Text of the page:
- Consistency – Each team member should handle the same task the same way. For example, processing a new hire into the payroll system should always consist of a certain flow and a certain pattern of steps. Each associate will process the same way if taught the same process.
- Outsourced functions – Do you outsource your benefits, pension, or payroll tax administration? Include your links to and from these organizations in order to clarify your workflow.
- Pain points – review to see where problems, errors and delays arise. Take steps to document and create solutions. Identify areas for improvement.
- Process improvement – creating work flows and reviewing steps allow you to step back and look at the process while not actually performing it. This may give you an idea for streamlining the step. You may also find that you question a particular part of a process and can possibly find a shorter way to complete the task.
- Reducing the complexity of the process – putting the documentation “on paper” makes it easier to use and preserve, as well as providing a physical location for your documentation that can be given to your team as well as to management upon request. Also, the very act of writing procedures allows you to simplify and clarify your thoughts and what you do.
- Enabling emergency operations – unfortunately, we never know when something major will happen that will keep many employees from getting to the office. Having documentation allows substitutes or managers to help with disaster recovery. Disaster may mean anything from a flood to an emergency shutdown of a facility to a blizzard, so it is important to be prepared. Payroll usually can’t be put off.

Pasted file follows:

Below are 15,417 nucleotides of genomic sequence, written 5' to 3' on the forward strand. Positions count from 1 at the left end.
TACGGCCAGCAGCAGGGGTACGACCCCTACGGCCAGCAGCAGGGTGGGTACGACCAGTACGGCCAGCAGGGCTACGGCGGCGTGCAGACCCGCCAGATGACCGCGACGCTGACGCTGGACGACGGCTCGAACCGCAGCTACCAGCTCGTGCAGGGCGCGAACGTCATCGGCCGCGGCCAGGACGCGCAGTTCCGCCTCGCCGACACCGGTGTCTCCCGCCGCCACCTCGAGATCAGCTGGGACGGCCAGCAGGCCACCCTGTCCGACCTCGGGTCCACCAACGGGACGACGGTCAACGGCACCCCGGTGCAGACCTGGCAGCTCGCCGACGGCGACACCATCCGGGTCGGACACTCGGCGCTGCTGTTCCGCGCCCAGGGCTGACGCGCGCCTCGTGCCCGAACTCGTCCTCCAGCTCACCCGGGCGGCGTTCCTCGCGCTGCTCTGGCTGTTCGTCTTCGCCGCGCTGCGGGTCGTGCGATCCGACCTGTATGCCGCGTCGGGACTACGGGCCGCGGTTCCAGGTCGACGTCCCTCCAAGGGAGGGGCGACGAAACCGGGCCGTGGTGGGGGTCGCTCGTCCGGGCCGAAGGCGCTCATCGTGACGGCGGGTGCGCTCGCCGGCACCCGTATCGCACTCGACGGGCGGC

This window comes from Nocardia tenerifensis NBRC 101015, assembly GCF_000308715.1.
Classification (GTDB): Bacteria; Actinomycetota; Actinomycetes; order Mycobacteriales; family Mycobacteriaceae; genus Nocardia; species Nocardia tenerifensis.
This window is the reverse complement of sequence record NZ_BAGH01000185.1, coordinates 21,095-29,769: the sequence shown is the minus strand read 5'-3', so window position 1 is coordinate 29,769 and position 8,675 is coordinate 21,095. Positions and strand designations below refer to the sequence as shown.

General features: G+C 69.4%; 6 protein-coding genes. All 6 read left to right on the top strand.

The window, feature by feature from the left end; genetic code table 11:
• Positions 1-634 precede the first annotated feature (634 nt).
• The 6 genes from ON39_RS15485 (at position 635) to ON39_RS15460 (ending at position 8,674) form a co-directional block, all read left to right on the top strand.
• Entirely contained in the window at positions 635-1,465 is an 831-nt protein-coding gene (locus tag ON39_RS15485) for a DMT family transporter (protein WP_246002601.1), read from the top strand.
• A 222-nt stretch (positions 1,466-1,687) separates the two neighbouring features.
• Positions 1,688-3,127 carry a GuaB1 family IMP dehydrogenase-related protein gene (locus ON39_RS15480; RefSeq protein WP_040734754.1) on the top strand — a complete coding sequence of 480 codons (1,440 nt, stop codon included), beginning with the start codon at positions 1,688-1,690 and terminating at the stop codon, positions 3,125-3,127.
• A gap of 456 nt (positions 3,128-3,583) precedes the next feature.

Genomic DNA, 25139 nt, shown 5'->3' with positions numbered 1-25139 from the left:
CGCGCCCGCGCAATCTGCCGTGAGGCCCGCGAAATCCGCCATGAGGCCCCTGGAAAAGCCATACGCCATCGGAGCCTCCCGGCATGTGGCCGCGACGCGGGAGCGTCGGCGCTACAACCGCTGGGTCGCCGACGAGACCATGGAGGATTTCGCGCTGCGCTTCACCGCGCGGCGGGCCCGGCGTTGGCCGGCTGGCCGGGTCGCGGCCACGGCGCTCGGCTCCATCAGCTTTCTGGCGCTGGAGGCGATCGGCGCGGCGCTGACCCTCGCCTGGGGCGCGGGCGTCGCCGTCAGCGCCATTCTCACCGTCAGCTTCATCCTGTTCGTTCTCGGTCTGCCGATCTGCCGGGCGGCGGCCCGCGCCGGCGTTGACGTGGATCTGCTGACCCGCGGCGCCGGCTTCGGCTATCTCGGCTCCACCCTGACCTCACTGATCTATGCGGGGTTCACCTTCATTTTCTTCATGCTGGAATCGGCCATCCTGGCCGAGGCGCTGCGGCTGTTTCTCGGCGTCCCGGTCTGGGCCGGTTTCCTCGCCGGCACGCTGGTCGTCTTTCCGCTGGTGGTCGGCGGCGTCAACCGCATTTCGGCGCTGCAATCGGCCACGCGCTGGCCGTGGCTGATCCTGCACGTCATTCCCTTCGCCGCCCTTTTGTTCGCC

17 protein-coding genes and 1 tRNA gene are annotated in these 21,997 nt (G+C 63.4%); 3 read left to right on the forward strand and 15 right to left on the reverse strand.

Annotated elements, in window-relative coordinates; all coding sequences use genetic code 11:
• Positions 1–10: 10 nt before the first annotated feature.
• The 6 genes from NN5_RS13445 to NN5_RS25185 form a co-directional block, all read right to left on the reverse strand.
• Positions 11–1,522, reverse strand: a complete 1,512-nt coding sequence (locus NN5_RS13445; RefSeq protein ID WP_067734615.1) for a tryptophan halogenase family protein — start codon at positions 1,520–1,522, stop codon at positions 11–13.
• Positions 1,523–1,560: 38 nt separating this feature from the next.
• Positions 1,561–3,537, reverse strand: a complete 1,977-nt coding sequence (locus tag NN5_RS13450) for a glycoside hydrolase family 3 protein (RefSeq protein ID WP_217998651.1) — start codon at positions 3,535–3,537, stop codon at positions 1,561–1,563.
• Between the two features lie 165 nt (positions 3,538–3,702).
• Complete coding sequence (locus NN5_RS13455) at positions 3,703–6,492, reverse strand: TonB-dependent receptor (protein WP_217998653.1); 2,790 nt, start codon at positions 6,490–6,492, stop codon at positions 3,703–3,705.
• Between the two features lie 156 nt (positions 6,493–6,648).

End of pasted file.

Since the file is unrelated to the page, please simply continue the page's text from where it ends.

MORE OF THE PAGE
How do you create these documents?
Gather a team of your payroll associates and supervisors. Have a meeting or series of meetings to lay out your processes. The group effort will bring out more nuance and detail than using just one person’s thoughts.
- Begin by making a survey of all your team’s responsibilities. Time collection, funding requests, report generation, employee/customer service requests, and employment verifications – this is a sample list of responsibilities that may fall under payroll’s umbrella.
- Gather up relevant illustrations – payroll schedules, company information (crucial if you pay under multiple FEIN’s), copies of forms, sample registers (redact where necessary), new hire packages, enrollment forms. Use these as a map to begin the process of capturing all the steps to completion.
- Brainstorm with the team and begin making outlines. If you like, assign each process or procedure to a person or group. However, don’t let go of them altogether. Keep a firm meeting schedule with the team until the tasks are completed.
- Once you have begun, make sure that the team tests the written processes. Do they actually work the way they are written? Is a step missing? Does something need to be deleted? This is a good exercise in procedure.
- Identify the look you want for your manual. A uniform look is best, utilizing the company logo, fonts, etc.
- Is your payroll outsourced, or SAAS? Use your system’s documentation for additional material. Screen shots, tables and other materials will help clarify the meaning of a specific task.
- Decide the best way to save and distribute your manual – paper, shared drive, email, etc. You may want to keep a hard copy just in case.
- Develop a mechanism for change control. This may entail putting one person in charge of keeping the manual updated, as well as developing version numbers and dating. This will allow all team members to know that they have the latest version available.
- This is an important deliverable for your team. If no one is able to create these documents, try to identify an outside resource – a knowledgeable consultant or simply an experienced writer. That resource can assist you from beginning to end.
No matter which option you choose, get started today!